Archbishop Anil Couto's instructions, though politically charged, are not unusual or unprecedented, reports Manavi Kapur.
Illustration: Dominic Xavier/Rediff.com
Religion can be a sticky subject in any part of the world.
Particularly so in India where it often also becomes a political hot potato.
Anil Couto, the archbishop of Delhi, would know, having recently found himself in the eye of one such storm.
In a letter, Couto had asked the priests in his parish and religious institutions under the Delhi archdiocese to 'pray for the nation' every Friday, especially given that the general elections were a year away.
It would have passed as a harmless call for prayer had Couto not gone forward and described the 'political atmosphere' in the country as 'turbulent', which, according to him, posed a 'threat to the democratic principles enshrined in our Constitution and the secular fabric of our nation'.
The reaction to the letter was not surprising.
Expressing their displeasure, ministers from the Bharatiya Janata Party-led government at the Centre termed Couto an isolated voice from the Indian Catholic community.
The otherwise silent home minister, Rajnath Singh, issued a statement dismissing the premise of Couto's letter.
'I have not seen the archbishop's letter, but I want to say India is one of those countries where minorities are safe and no one is allowed to discriminate on the basis of caste and religion,' he said.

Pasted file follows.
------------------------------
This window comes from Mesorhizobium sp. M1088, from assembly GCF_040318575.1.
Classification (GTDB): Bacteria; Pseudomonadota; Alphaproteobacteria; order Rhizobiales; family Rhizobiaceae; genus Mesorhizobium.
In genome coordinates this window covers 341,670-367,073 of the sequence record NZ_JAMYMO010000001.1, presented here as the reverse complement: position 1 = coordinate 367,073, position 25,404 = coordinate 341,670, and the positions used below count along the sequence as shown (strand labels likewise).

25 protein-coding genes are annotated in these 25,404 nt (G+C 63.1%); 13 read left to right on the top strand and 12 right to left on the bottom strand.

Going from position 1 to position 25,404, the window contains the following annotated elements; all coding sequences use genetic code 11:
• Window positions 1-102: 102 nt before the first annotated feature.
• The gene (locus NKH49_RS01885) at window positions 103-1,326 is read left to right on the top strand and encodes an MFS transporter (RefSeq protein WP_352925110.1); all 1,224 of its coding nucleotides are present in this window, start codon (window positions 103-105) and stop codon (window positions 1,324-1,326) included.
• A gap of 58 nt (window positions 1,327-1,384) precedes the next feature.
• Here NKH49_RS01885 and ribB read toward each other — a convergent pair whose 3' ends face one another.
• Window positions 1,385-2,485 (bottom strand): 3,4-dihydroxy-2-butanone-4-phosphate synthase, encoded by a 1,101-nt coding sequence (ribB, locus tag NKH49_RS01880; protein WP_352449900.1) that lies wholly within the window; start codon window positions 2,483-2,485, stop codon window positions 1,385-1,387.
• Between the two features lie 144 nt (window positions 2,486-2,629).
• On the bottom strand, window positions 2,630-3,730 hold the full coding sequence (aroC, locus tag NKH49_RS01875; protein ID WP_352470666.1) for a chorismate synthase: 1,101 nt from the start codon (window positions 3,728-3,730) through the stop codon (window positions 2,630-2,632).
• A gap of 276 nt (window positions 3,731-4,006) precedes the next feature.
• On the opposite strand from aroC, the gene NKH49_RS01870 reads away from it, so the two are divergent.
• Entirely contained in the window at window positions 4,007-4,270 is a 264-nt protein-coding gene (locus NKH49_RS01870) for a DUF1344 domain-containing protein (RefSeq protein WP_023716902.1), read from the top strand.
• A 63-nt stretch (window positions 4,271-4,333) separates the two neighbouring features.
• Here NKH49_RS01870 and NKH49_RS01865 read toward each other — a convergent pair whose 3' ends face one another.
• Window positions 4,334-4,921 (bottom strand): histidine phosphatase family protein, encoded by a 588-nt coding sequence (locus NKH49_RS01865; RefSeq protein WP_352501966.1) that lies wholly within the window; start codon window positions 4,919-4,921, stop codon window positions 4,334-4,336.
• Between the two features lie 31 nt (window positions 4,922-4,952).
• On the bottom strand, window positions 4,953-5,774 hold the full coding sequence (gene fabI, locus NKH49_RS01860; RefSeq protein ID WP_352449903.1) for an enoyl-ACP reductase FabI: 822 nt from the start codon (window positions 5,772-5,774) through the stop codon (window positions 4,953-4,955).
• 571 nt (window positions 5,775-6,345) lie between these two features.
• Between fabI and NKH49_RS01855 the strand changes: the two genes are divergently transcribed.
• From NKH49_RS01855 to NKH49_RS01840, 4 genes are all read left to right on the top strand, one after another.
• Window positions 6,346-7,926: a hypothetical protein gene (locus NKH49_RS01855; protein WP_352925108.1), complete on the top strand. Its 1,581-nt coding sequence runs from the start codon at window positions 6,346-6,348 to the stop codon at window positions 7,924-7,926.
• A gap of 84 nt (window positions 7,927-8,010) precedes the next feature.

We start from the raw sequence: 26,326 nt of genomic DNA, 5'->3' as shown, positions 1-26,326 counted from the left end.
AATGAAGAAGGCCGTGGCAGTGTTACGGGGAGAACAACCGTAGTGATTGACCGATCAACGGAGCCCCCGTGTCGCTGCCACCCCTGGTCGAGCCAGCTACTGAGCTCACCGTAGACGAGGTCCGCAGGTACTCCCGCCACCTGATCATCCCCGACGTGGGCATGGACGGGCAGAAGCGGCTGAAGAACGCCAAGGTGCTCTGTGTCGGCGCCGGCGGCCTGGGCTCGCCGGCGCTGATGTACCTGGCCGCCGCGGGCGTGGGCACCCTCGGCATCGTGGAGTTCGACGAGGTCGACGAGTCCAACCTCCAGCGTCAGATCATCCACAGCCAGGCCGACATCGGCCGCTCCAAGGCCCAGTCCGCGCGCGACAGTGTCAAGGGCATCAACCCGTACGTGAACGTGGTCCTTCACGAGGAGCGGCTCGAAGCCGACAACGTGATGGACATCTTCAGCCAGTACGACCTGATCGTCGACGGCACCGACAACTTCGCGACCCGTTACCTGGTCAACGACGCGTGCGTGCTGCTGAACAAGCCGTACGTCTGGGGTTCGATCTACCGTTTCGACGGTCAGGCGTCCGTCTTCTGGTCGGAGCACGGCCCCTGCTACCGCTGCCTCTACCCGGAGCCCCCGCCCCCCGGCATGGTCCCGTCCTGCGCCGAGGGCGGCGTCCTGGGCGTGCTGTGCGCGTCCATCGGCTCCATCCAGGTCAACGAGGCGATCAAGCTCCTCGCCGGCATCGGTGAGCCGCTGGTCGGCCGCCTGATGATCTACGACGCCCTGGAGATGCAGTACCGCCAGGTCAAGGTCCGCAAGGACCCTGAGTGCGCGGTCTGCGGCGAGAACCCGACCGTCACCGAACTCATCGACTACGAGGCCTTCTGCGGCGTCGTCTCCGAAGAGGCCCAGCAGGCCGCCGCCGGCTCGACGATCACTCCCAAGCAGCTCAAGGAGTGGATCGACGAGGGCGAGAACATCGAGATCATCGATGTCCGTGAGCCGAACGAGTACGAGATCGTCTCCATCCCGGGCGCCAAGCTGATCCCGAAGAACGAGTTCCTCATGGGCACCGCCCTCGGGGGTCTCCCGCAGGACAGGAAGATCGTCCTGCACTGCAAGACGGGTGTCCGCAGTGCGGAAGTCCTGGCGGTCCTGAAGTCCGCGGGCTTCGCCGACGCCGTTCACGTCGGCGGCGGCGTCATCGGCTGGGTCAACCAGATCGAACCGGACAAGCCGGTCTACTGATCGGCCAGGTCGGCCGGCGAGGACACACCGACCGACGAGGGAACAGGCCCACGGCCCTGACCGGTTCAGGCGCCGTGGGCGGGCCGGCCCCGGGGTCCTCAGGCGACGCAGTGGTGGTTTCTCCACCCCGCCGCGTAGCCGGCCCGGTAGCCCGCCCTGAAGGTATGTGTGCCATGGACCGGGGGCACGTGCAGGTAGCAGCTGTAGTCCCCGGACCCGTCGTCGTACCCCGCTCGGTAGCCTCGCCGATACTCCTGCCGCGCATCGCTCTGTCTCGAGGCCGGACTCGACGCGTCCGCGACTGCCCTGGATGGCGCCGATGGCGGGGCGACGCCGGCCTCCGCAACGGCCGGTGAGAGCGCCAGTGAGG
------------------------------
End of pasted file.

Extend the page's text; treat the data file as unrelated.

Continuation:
The letter was 'not appropriate', added BJP President Amit A Shah.
The Hindu-majority party's token Christian voice, Union Minister of State for Electronics and Information Technology, Culture and Tourism K J Alphons, called Couto's statement 'unfair'.
'Godmen are supposed to stay away from politics,' he said.
Rashtriya Swayamsevak Sangh ideologue Rakesh Sinha said the letter was a 'direct attack on Indian secularism and democracy'.
Ironically, it was the vehement response to Couto's edict that gave his letter unusual fame.
While the letter was written and issued to the parish on May 8 and was read out during Sunday Mass on May 13, it catapulted into mainstream news only after BJP heavyweights took it upon themselves to register their disapproval.
Though the letter steered clear of naming any political party or leader, it said it 'looked forward' to a 'new government'.
That is perhaps what irked the government.
Couto has since clarified his stance, and his letter.
'What I said is, spend time once a week for our nation and especially because elections are coming and government concerns all of us. So it is not in any way pertaining to the government of Narendra Modi,' Couto was quoted in a Press Trust of India report.
The 63-year-old archbishop has since refused to speak on the matter. An e-mail requesting an interaction with Couto remains unanswered.
Goan by birth, Couto was ordained as a priest for the Roman Catholic archdiocese in Delhi in 1981. He served as the bishop of Jalandhar in Punjab and the rector of the Delhi archdiocesan minor seminary in Gurugram, Haryana.
He was appointed archbishop of Delhi in 2012, a position he continues to hold.
Couto's instructions, though politically charged, are not unusual or unprecedented.
There have often been instances of priests speaking about politics in pockets with a substantial Christian population, especially in Kerala, Goa and the north east, particularly during election season.
Couto's, too, would have remained a community-specific voice had it not been for the outrage that ensued.